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| Part 4
This is part 3c of the translation of my treatise Jesuspassagerna hos Josefus – en fallstudie into English.
Den svenska texten.
III. The brother of Jesus, who was called Christ, whose name was James
The James passage in Josefus
Identification in earlier reference
To identify one James, who certainly would be relatively unknown, as the brother of perhaps an equally unknown Jesus, seems to be ill-considered, to say the least. The brief passage in the Antiquities of the Jews 20:200 has dual identifications. It is not just James who is identified as the brother of Jesus; also Jesus is identified as Christ. The purpose would then be to make clear for the reader which Jesus Josephus referred to this time; not to be mixed up with the approximately 20 other people called Jesus which Josephus reports of in his works. But Josephus wrote the Antiquities of the Jews primarily for non-Jews living outside Palestine, and to the vast majority of these the term Christ (Messiah) was meaningless. To explain who Jesus was by saying that it was the Jesus who was called Christ may have been relevant in the third century or even for a good deal of the second century when Jesus Christ became more widely known. But in the 90’s, he was almost certainly unknown to the masses and it would therefore be pointless to identify Jesus as the one called Christ without providing any further information.
On comparison the Roman consul and historian Cornelius Tacitus can be cited. Around the year 117 CE he wrote that Nero punished “a class hated for their disgraceful acts, called Christians by the populace. Christ, from whom the name had its origin, was executed by procurator Pontius Pilatus during the reign of Tiberius” (Tacitus, Annals 15:44). One might expect that the spread of Christianity was at least somewhat exponentially, which means that there probably were many more Christians in Tacitus’ time than in Josephus’. Despite this and despite the fact that Tacitus wrote more than two decades later than Josephus, Tacitus nonetheless felt compelled to explain who the Christians were and that their leader Christ was executed by Pilate. How much more important should not it have been for Josephus to explain who this Christ was?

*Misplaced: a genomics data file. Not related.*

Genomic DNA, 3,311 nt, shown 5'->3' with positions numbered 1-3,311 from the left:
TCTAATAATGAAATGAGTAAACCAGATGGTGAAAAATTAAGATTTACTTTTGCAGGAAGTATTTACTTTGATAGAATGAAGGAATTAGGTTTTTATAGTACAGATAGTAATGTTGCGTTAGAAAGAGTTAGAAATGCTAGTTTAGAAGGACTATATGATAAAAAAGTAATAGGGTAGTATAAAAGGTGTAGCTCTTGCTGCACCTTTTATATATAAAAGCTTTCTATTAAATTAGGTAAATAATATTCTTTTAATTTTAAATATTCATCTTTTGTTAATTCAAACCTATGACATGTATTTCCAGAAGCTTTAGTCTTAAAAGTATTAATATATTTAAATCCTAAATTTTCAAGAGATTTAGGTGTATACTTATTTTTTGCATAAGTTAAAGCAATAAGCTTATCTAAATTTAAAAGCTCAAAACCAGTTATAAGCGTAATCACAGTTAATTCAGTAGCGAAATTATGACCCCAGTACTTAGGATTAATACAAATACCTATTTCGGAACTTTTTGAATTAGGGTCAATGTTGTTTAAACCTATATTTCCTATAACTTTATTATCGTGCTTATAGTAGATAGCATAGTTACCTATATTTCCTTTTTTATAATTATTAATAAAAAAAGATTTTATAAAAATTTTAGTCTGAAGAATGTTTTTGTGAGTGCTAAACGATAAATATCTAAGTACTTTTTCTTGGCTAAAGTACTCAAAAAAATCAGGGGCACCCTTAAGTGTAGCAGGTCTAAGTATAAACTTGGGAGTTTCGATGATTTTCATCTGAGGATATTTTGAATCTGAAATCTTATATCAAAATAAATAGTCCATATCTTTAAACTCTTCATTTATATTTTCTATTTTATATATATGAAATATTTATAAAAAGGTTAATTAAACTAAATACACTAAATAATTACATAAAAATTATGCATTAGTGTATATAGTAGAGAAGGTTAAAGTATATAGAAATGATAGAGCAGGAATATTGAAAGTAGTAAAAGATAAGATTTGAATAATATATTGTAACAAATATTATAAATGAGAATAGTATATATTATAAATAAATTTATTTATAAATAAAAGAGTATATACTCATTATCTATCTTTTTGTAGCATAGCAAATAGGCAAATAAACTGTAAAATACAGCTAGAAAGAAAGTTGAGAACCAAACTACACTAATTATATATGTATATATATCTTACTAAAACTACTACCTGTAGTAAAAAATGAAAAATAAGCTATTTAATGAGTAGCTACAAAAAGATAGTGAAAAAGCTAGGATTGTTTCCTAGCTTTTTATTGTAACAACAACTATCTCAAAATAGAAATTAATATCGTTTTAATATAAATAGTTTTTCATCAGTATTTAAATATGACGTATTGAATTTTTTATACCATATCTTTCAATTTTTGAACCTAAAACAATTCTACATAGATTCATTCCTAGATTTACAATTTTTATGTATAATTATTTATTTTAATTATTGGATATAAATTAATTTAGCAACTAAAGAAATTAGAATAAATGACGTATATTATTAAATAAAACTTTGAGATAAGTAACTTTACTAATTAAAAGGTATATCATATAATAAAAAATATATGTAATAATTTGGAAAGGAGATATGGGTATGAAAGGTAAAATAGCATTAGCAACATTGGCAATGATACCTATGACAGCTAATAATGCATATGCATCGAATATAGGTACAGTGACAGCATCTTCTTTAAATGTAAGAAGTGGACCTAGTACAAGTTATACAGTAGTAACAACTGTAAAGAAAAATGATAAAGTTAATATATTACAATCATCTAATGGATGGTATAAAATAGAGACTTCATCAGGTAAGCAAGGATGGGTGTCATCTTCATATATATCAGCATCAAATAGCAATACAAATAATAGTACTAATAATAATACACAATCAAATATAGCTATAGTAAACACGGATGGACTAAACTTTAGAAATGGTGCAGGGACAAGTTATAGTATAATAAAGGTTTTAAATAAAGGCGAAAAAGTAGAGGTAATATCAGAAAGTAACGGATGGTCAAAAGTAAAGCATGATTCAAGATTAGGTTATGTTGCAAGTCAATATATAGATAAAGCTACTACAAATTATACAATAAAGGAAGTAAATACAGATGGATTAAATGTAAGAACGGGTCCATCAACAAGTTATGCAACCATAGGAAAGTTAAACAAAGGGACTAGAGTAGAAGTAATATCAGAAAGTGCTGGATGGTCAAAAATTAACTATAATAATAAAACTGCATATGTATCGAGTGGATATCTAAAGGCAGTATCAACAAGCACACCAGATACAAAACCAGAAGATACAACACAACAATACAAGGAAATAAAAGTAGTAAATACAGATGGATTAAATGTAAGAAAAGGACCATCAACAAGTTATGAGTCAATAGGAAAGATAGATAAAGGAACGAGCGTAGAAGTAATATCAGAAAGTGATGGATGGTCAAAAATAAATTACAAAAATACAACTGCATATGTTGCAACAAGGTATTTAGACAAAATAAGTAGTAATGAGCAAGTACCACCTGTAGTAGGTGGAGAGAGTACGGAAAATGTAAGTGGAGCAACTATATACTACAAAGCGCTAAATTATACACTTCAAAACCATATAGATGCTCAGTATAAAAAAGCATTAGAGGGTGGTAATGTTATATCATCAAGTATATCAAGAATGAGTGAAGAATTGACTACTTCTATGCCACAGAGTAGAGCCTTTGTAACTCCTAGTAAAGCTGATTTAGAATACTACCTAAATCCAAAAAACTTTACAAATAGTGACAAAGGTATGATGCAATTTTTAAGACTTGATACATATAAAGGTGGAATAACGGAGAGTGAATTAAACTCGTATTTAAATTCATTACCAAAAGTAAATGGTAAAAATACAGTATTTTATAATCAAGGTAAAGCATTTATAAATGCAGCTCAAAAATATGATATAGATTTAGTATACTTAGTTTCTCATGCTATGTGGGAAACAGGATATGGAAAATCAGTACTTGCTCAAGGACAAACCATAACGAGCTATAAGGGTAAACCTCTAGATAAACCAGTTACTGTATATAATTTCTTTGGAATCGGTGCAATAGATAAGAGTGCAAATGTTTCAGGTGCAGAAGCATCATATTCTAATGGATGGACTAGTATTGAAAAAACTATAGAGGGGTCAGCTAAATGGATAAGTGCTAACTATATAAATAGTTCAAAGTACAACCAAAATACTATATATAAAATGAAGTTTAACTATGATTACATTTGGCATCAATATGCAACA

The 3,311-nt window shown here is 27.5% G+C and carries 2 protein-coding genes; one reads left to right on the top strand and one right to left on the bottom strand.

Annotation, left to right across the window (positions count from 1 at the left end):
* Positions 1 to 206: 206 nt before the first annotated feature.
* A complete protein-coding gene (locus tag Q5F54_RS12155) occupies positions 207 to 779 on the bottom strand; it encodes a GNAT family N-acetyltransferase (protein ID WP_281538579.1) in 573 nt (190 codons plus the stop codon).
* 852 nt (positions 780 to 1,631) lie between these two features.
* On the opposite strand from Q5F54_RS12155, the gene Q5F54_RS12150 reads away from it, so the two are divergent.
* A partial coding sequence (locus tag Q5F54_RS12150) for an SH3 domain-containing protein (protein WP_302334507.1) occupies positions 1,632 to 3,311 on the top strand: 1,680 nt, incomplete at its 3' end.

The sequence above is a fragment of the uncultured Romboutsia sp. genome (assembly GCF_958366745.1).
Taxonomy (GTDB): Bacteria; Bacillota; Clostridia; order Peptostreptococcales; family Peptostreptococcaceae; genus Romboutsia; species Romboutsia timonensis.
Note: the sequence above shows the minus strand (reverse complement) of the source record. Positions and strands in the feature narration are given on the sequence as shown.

If we play with the idea of the Testimonium, which is found earlier in Josephus’ work (book 18), being genuine and that Josephus in book 20 wanted to refer to that paragraph, it would have been far more logical for him to identify Jesus as the one “who was executed by Pilate” (as Tacitus does) than the one “who was called Christ”. That would be an identification that is much easier to remember for the reader; much the way Josephus, when he once more returned to Judas of Galilee, referred back to his earlier description of Judas’ instigation of rebellion during the taxation carried out by Quirinius. Steve Mason points out that Josephus tend to introduce his characters when he first introduces them, although not necessarily until after a few sentences. At first he identifies them by either patronymic or place of origin, more rarely by other indicators such as school affiliation. “Only when the narrative is already thus contextualized, usually, does he use the name alone.” And in cases where the person is irrelevant or Josephus did not know who he was, he can for example write: “A certain X …”. Josephus could accordingly have settled for writing “a certain James”; and if we are dealing here with a Christian interpolation, the original text by Josephus also might have read so.